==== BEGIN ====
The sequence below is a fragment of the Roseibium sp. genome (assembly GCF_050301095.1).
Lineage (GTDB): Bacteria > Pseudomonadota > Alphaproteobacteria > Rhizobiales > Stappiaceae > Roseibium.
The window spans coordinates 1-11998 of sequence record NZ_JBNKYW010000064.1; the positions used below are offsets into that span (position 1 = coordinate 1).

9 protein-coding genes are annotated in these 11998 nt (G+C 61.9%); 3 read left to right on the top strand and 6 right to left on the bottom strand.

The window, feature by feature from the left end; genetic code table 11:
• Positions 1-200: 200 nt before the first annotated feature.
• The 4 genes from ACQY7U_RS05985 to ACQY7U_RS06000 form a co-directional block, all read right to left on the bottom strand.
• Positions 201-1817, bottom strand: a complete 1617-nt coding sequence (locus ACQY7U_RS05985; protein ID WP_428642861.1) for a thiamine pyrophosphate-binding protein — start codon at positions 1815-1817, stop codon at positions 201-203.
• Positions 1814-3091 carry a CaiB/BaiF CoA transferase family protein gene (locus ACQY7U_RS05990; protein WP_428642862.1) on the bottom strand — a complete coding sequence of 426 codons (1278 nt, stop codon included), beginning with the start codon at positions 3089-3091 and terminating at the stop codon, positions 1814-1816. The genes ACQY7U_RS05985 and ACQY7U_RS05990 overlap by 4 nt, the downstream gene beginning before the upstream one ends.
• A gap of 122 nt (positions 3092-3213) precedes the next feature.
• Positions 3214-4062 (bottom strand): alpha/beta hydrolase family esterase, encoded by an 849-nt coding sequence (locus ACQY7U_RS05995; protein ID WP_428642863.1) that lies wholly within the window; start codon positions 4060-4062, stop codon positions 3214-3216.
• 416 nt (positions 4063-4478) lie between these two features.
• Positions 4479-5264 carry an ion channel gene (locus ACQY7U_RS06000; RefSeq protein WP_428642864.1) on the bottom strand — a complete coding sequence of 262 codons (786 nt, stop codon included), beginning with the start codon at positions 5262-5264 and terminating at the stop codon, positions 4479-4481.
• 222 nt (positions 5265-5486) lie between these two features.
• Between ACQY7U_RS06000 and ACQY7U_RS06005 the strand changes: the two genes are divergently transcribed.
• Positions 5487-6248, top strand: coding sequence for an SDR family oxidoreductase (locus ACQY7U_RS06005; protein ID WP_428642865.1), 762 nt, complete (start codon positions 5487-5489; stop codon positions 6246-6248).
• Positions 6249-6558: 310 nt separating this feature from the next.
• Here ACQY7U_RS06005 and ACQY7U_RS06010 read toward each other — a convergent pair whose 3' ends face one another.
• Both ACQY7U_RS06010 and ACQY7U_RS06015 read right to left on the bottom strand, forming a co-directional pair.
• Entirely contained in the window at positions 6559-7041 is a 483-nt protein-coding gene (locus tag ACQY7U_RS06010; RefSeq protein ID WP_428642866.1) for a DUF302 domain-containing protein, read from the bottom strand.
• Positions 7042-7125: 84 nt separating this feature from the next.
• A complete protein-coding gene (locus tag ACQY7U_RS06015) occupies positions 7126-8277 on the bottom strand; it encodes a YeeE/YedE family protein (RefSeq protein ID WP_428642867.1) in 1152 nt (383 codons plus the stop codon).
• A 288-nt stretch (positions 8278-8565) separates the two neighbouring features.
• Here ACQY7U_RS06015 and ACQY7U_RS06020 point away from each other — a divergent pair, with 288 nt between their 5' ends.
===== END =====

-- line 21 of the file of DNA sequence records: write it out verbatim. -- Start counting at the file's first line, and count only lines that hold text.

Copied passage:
• Positions 7042-7125: 84 nt separating this feature from the next.